What is a Next-Generation Transit Hub and how is it different?
A global transit network is an AWS-sanctioned approach for facilitating communications from many Spoke VPCs to on-premise datacenter resources via a Transit Hub VPC. Organizations may need to build connectivity from spoke VPCs to the on-premise data center to, for example, perform a look up in Active Directory or enable a cloud workload to access a database on premise. While AWS recommends the Global Transit architecture, they do not natively provide transitive routing in their public cloud platform — so they recommend their Network Competency partners such as Aviatrix.
Increasingly, cloud engineers and DevOps teams are involved in provisioning, troubleshooting and scaling AWS networking themselves. Moving at cloud speeds, they are comfortable with treating infrastructure as code-and they want to apply that similar concept to cloud and transit networking. This trend is driving the need for a Next-Generation Transit Hub — one that more easily facilitates cloud teams who perform their own networking to be successful while also being self-sufficient. These teams need to build “to the cloud” and “in the cloud” connections nearly instantly, without having to descend into the Command Line Interface (CLI) or BGP of the IT networking world.
Don’t Default to Implementing Your 90’s Era Network in the Cloud
The Aviatrix Next-Generation Transit Hub redefines AWS transit networking by delivering the network as code, rather than as a virtualized instance of a data center router. With Aviatrix, cloud teams get all the networking needed for AWS, but without the manual configuration, complexity (BGP, CLI ) and provisioning delays introduced with virtual router offerings such as the Cisco CSR v1000. Key features to look for in a Next-Generation Transit Hub include:
Software Defined, Centralized Management
Enabling anyone including a non-network engineer to automate networking. The point-and-click management console — with Terraform and CloudFormation support — automates the network coding and processes that currently only highly skilled network engineers can figure out.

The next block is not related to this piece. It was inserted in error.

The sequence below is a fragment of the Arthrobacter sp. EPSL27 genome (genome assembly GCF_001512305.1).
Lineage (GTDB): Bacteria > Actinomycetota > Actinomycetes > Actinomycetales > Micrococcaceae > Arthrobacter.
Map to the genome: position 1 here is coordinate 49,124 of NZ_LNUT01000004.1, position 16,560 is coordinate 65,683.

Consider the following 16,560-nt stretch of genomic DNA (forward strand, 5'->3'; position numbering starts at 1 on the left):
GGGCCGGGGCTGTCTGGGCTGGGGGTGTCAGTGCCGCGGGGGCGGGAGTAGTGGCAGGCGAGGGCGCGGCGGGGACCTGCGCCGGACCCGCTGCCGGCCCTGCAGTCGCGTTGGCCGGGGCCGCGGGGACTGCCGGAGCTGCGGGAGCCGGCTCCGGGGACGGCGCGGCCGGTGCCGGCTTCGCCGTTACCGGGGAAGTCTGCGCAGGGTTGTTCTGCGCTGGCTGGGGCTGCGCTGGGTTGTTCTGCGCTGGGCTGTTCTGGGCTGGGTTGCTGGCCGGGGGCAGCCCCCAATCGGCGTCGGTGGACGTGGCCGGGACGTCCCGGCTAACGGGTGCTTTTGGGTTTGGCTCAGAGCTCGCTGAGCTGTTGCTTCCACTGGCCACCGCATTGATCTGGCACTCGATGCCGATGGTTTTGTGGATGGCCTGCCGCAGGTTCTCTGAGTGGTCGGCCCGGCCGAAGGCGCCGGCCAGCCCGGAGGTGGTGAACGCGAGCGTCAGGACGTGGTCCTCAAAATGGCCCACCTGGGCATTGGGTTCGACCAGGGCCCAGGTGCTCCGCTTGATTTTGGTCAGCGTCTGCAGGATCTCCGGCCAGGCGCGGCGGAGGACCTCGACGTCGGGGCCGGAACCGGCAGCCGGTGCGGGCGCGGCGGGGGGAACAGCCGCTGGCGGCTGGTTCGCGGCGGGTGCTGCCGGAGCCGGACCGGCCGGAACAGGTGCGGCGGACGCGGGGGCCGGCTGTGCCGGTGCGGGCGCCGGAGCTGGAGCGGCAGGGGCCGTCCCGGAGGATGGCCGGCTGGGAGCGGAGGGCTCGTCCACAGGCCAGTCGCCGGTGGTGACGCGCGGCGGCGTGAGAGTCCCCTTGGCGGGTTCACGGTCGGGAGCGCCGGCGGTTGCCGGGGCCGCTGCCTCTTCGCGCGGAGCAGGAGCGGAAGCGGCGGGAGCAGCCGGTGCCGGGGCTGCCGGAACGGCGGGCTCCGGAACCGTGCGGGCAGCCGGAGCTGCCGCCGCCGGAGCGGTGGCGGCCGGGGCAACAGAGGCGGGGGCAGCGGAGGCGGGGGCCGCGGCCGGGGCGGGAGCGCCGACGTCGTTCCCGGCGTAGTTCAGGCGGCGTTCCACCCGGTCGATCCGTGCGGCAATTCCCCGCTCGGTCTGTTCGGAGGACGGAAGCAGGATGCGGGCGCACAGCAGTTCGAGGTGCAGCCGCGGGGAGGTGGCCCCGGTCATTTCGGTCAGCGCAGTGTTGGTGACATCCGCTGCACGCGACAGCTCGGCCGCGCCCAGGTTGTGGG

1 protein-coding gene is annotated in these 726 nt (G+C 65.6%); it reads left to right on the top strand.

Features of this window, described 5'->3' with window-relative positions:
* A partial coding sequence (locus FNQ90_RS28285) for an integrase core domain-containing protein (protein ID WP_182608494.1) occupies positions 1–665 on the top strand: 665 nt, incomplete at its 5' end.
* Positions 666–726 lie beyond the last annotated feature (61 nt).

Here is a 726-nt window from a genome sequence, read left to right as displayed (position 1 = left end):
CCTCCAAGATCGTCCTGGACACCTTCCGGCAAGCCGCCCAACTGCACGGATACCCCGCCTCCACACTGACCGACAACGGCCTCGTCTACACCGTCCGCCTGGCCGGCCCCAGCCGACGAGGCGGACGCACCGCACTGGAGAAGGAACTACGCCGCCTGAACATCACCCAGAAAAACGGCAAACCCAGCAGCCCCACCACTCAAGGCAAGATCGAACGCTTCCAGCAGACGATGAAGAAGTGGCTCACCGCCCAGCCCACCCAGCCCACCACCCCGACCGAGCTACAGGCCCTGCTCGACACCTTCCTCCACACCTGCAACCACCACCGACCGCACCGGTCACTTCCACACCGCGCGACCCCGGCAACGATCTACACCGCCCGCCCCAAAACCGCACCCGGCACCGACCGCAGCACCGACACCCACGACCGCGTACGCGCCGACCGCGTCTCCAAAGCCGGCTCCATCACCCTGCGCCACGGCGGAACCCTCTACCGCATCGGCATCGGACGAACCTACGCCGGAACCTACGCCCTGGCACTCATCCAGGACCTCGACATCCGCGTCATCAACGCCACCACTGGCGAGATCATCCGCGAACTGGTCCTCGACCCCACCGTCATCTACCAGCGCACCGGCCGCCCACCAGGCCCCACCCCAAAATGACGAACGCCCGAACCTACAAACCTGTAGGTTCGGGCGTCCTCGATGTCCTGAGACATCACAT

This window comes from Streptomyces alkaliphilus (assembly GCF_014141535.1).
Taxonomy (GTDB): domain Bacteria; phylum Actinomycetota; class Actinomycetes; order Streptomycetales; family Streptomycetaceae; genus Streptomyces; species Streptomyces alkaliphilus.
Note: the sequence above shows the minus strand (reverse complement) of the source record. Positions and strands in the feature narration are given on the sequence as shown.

Security by Default
Implements VPC segmentation by default — connectivity from VPC to VPC and VPC to data center only occurs when specified by policy. Additionally, encrypted links, an integrated stateful firewall for policy enforcement, and fully qualified domain name filtering (FQDN), ensure security integration with the transit architecture.
AWS Cloud Native
REST API-based with integration for other modern, third party tools.
Onboard diagnostic tools that make troubleshooting much easier. Identify EC2 Connectivity problems faster to minimize business downtime.
With Aviatrix, networking functionality easily becomes part of the Cloud and DevOps stack, orchestrated in the same way as other cloud and DevOps tools — with change control, Terraform automation, revision control, documentation, and testing all built into the process. The figure below illustrates deployment of the centralized management — the Aviatrix Controller which is deployed in any VPC — that manages one or more Aviatrix Gateways.
A Next-Generation Transit Hub helps cloud teams build connectivity according to their team’s schedule rather than the networking team’s schedule. Time-consuming activities like network provisioning, encryption, routing configuration, maintenance updates, and troubleshooting are no longer complex, error-prone or dependent on another team.